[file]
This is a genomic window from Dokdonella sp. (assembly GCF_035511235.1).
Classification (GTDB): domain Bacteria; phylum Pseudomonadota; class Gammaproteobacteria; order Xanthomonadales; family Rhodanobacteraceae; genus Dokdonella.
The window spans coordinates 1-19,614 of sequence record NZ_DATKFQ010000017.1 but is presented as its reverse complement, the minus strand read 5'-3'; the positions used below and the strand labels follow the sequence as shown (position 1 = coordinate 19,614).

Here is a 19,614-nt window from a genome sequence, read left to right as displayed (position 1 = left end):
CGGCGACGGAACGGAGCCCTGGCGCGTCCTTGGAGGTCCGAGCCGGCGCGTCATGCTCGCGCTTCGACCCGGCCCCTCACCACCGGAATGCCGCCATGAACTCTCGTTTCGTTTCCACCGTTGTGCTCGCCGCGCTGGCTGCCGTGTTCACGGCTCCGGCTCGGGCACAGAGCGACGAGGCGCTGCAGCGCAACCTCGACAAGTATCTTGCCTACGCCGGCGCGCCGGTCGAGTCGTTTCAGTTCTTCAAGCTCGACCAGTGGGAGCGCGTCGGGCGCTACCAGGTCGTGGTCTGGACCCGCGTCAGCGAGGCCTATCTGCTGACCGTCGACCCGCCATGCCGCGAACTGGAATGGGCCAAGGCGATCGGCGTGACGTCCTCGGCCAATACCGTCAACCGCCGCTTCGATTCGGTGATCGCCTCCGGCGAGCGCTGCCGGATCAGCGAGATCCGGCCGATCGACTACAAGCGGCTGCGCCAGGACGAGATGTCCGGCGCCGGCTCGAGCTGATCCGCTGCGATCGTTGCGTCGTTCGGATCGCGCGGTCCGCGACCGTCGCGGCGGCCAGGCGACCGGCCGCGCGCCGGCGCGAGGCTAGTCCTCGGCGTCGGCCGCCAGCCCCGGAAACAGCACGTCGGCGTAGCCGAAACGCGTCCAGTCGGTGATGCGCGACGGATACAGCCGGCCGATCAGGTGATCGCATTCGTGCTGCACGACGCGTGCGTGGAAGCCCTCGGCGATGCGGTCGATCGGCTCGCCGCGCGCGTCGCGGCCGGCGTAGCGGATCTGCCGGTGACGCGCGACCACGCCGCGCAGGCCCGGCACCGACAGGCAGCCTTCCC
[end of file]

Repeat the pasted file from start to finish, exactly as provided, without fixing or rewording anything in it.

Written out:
This is a genomic window from Dokdonella sp. (assembly GCF_035511235.1).
Classification (GTDB): domain Bacteria; phylum Pseudomonadota; class Gammaproteobacteria; order Xanthomonadales; family Rhodanobacteraceae; genus Dokdonella.
The window spans coordinates 1-19,614 of sequence record NZ_DATKFQ010000017.1 but is presented as its reverse complement, the minus strand read 5'-3'; the positions used below and the strand labels follow the sequence as shown (position 1 = coordinate 19,614).

Here is a 19,614-nt window from a genome sequence, read left to right as displayed (position 1 = left end):
CGGCGACGGAACGGAGCCCTGGCGCGTCCTTGGAGGTCCGAGCCGGCGCGTCATGCTCGCGCTTCGACCCGGCCCCTCACCACCGGAATGCCGCCATGAACTCTCGTTTCGTTTCCACCGTTGTGCTCGCCGCGCTGGCTGCCGTGTTCACGGCTCCGGCTCGGGCACAGAGCGACGAGGCGCTGCAGCGCAACCTCGACAAGTATCTTGCCTACGCCGGCGCGCCGGTCGAGTCGTTTCAGTTCTTCAAGCTCGACCAGTGGGAGCGCGTCGGGCGCTACCAGGTCGTGGTCTGGACCCGCGTCAGCGAGGCCTATCTGCTGACCGTCGACCCGCCATGCCGCGAACTGGAATGGGCCAAGGCGATCGGCGTGACGTCCTCGGCCAATACCGTCAACCGCCGCTTCGATTCGGTGATCGCCTCCGGCGAGCGCTGCCGGATCAGCGAGATCCGGCCGATCGACTACAAGCGGCTGCGCCAGGACGAGATGTCCGGCGCCGGCTCGAGCTGATCCGCTGCGATCGTTGCGTCGTTCGGATCGCGCGGTCCGCGACCGTCGCGGCGGCCAGGCGACCGGCCGCGCGCCGGCGCGAGGCTAGTCCTCGGCGTCGGCCGCCAGCCCCGGAAACAGCACGTCGGCGTAGCCGAAACGCGTCCAGTCGGTGATGCGCGACGGATACAGCCGGCCGATCAGGTGATCGCATTCGTGCTGCACGACGCGTGCGTGGAAGCCCTCGGCGATGCGGTCGATCGGCTCGCCGCGCGCGTCGCGGCCGGCGTAGCGGATCTGCCGGTGACGCGCGACCACGCCGCGCAGGCCCGGCACCGACAGGCAGCCTTCCC